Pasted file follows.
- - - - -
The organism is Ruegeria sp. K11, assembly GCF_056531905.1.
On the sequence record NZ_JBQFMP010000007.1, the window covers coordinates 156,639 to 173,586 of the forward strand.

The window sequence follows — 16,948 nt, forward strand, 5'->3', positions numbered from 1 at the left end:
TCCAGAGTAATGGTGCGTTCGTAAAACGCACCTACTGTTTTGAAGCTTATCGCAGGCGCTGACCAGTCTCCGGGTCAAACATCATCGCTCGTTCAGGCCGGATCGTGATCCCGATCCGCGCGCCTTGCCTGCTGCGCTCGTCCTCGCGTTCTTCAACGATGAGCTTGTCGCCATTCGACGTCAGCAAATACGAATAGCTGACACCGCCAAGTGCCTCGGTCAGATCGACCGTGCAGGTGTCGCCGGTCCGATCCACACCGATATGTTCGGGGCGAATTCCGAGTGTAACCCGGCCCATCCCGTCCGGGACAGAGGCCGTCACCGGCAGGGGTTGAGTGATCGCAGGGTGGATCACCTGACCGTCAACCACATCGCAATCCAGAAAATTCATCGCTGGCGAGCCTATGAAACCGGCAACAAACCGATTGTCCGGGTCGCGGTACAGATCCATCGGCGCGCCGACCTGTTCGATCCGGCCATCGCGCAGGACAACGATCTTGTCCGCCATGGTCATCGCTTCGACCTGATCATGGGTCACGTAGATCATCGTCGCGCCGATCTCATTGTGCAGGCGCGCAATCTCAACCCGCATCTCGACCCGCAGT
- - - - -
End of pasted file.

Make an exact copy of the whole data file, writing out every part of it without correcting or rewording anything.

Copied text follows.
The organism is Ruegeria sp. K11, assembly GCF_056531905.1.
On the sequence record NZ_JBQFMP010000007.1, the window covers coordinates 156,639 to 173,586 of the forward strand.

The window sequence follows — 16,948 nt, forward strand, 5'->3', positions numbered from 1 at the left end:
TCCAGAGTAATGGTGCGTTCGTAAAACGCACCTACTGTTTTGAAGCTTATCGCAGGCGCTGACCAGTCTCCGGGTCAAACATCATCGCTCGTTCAGGCCGGATCGTGATCCCGATCCGCGCGCCTTGCCTGCTGCGCTCGTCCTCGCGTTCTTCAACGATGAGCTTGTCGCCATTCGACGTCAGCAAATACGAATAGCTGACACCGCCAAGTGCCTCGGTCAGATCGACCGTGCAGGTGTCGCCGGTCCGATCCACACCGATATGTTCGGGGCGAATTCCGAGTGTAACCCGGCCCATCCCGTCCGGGACAGAGGCCGTCACCGGCAGGGGTTGAGTGATCGCAGGGTGGATCACCTGACCGTCAACCACATCGCAATCCAGAAAATTCATCGCTGGCGAGCCTATGAAACCGGCAACAAACCGATTGTCCGGGTCGCGGTACAGATCCATCGGCGCGCCGACCTGTTCGATCCGGCCATCGCGCAGGACAACGATCTTGTCCGCCATGGTCATCGCTTCGACCTGATCATGGGTCACGTAGATCATCGTCGCGCCGATCTCATTGTGCAGGCGCGCAATCTCAACCCGCATCTCGACCCGCAGT